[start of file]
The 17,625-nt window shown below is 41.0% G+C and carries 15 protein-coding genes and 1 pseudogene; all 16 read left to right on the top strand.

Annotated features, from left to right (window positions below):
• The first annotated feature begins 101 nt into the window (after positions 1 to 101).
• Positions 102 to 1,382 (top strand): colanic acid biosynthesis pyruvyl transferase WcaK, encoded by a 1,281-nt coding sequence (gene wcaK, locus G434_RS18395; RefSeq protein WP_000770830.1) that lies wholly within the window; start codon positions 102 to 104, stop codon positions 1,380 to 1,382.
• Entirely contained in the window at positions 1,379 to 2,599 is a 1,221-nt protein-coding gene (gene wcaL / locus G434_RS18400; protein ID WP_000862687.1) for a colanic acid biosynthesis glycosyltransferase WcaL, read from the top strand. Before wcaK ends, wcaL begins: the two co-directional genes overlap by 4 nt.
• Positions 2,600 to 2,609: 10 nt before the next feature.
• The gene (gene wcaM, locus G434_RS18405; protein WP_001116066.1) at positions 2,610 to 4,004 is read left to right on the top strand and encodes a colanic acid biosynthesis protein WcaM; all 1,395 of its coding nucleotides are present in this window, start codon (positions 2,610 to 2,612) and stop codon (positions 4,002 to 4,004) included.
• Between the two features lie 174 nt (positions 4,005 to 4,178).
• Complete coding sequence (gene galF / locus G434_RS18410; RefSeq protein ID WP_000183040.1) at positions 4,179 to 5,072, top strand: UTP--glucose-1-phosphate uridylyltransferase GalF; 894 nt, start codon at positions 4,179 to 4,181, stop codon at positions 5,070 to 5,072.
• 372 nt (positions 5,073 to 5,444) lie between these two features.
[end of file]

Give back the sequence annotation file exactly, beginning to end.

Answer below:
The 17,625-nt window shown below is 41.0% G+C and carries 15 protein-coding genes and 1 pseudogene; all 16 read left to right on the top strand.

Annotated features, from left to right (window positions below):
• The first annotated feature begins 101 nt into the window (after positions 1 to 101).
• Positions 102 to 1,382 (top strand): colanic acid biosynthesis pyruvyl transferase WcaK, encoded by a 1,281-nt coding sequence (gene wcaK, locus G434_RS18395; RefSeq protein WP_000770830.1) that lies wholly within the window; start codon positions 102 to 104, stop codon positions 1,380 to 1,382.
• Entirely contained in the window at positions 1,379 to 2,599 is a 1,221-nt protein-coding gene (gene wcaL / locus G434_RS18400; protein ID WP_000862687.1) for a colanic acid biosynthesis glycosyltransferase WcaL, read from the top strand. Before wcaK ends, wcaL begins: the two co-directional genes overlap by 4 nt.
• Positions 2,600 to 2,609: 10 nt before the next feature.
• The gene (gene wcaM, locus G434_RS18405; protein WP_001116066.1) at positions 2,610 to 4,004 is read left to right on the top strand and encodes a colanic acid biosynthesis protein WcaM; all 1,395 of its coding nucleotides are present in this window, start codon (positions 2,610 to 2,612) and stop codon (positions 4,002 to 4,004) included.
• Between the two features lie 174 nt (positions 4,005 to 4,178).
• Complete coding sequence (gene galF / locus G434_RS18410; RefSeq protein ID WP_000183040.1) at positions 4,179 to 5,072, top strand: UTP--glucose-1-phosphate uridylyltransferase GalF; 894 nt, start codon at positions 4,179 to 4,181, stop codon at positions 5,070 to 5,072.
• 372 nt (positions 5,073 to 5,444) lie between these two features.